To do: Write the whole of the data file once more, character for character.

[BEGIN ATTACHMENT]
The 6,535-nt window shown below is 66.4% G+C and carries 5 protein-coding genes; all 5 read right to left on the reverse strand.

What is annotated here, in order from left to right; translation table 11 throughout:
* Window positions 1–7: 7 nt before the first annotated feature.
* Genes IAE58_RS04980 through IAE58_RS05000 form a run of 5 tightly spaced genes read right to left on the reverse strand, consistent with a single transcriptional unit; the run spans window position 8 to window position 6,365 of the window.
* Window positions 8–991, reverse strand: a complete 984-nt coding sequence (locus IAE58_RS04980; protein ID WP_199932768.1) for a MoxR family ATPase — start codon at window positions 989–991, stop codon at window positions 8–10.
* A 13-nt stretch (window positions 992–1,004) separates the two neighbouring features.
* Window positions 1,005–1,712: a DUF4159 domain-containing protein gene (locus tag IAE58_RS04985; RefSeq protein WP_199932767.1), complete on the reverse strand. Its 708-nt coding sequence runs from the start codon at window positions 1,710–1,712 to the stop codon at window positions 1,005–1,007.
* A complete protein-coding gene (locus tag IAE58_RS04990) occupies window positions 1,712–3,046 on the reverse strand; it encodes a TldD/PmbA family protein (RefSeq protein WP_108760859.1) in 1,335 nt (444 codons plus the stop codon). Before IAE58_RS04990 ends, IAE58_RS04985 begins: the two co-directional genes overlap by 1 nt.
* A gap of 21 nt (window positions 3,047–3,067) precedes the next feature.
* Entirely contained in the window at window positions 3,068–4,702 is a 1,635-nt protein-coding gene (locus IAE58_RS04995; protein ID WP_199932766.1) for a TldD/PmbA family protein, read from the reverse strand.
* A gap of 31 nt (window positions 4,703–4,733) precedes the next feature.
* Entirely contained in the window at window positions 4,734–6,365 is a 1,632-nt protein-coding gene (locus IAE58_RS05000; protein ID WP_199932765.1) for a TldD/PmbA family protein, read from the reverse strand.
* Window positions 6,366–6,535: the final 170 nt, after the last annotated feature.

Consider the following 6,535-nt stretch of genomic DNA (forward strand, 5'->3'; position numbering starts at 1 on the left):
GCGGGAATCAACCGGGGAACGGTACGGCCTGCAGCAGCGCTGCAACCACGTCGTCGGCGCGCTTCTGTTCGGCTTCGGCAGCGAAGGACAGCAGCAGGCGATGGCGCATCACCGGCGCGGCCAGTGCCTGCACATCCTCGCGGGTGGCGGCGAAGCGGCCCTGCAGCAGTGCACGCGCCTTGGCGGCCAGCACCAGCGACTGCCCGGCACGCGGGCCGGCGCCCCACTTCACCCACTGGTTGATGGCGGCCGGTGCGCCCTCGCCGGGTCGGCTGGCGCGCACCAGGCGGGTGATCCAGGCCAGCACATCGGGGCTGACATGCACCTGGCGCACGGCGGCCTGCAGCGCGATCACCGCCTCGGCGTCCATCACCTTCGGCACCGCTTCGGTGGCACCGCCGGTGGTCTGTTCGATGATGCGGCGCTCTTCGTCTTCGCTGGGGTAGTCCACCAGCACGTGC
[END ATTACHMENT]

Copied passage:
The 6,535-nt window shown below is 66.4% G+C and carries 5 protein-coding genes; all 5 read right to left on the reverse strand.

What is annotated here, in order from left to right; translation table 11 throughout:
* Window positions 1–7: 7 nt before the first annotated feature.
* Genes IAE58_RS04980 through IAE58_RS05000 form a run of 5 tightly spaced genes read right to left on the reverse strand, consistent with a single transcriptional unit; the run spans window position 8 to window position 6,365 of the window.
* Window positions 8–991, reverse strand: a complete 984-nt coding sequence (locus IAE58_RS04980; protein ID WP_199932768.1) for a MoxR family ATPase — start codon at window positions 989–991, stop codon at window positions 8–10.
* A 13-nt stretch (window positions 992–1,004) separates the two neighbouring features.
* Window positions 1,005–1,712: a DUF4159 domain-containing protein gene (locus tag IAE58_RS04985; RefSeq protein WP_199932767.1), complete on the reverse strand. Its 708-nt coding sequence runs from the start codon at window positions 1,710–1,712 to the stop codon at window positions 1,005–1,007.
* A complete protein-coding gene (locus tag IAE58_RS04990) occupies window positions 1,712–3,046 on the reverse strand; it encodes a TldD/PmbA family protein (RefSeq protein WP_108760859.1) in 1,335 nt (444 codons plus the stop codon). Before IAE58_RS04990 ends, IAE58_RS04985 begins: the two co-directional genes overlap by 1 nt.
* A gap of 21 nt (window positions 3,047–3,067) precedes the next feature.
* Entirely contained in the window at window positions 3,068–4,702 is a 1,635-nt protein-coding gene (locus IAE58_RS04995; protein ID WP_199932766.1) for a TldD/PmbA family protein, read from the reverse strand.
* A gap of 31 nt (window positions 4,703–4,733) precedes the next feature.
* Entirely contained in the window at window positions 4,734–6,365 is a 1,632-nt protein-coding gene (locus IAE58_RS05000; protein ID WP_199932765.1) for a TldD/PmbA family protein, read from the reverse strand.
* Window positions 6,366–6,535: the final 170 nt, after the last annotated feature.

Consider the following 6,535-nt stretch of genomic DNA (forward strand, 5'->3'; position numbering starts at 1 on the left):
GCGGGAATCAACCGGGGAACGGTACGGCCTGCAGCAGCGCTGCAACCACGTCGTCGGCGCGCTTCTGTTCGGCTTCGGCAGCGAAGGACAGCAGCAGGCGATGGCGCATCACCGGCGCGGCCAGTGCCTGCACATCCTCGCGGGTGGCGGCGAAGCGGCCCTGCAGCAGTGCACGCGCCTTGGCGGCCAGCACCAGCGACTGCCCGGCACGCGGGCCGGCGCCCCACTTCACCCACTGGTTGATGGCGGCCGGTGCGCCCTCGCCGGGTCGGCTGGCGCGCACCAGGCGGGTGATCCAGGCCAGCACATCGGGGCTGACATGCACCTGGCGCACGGCGGCCTGCAGCGCGATCACCGCCTCGGCGTCCATCACCTTCGGCACCGCTTCGGTGGCACCGCCGGTGGTCTGTTCGATGATGCGGCGCTCTTCGTCTTCGCTGGGGTAGTCCACCAGCACGTGC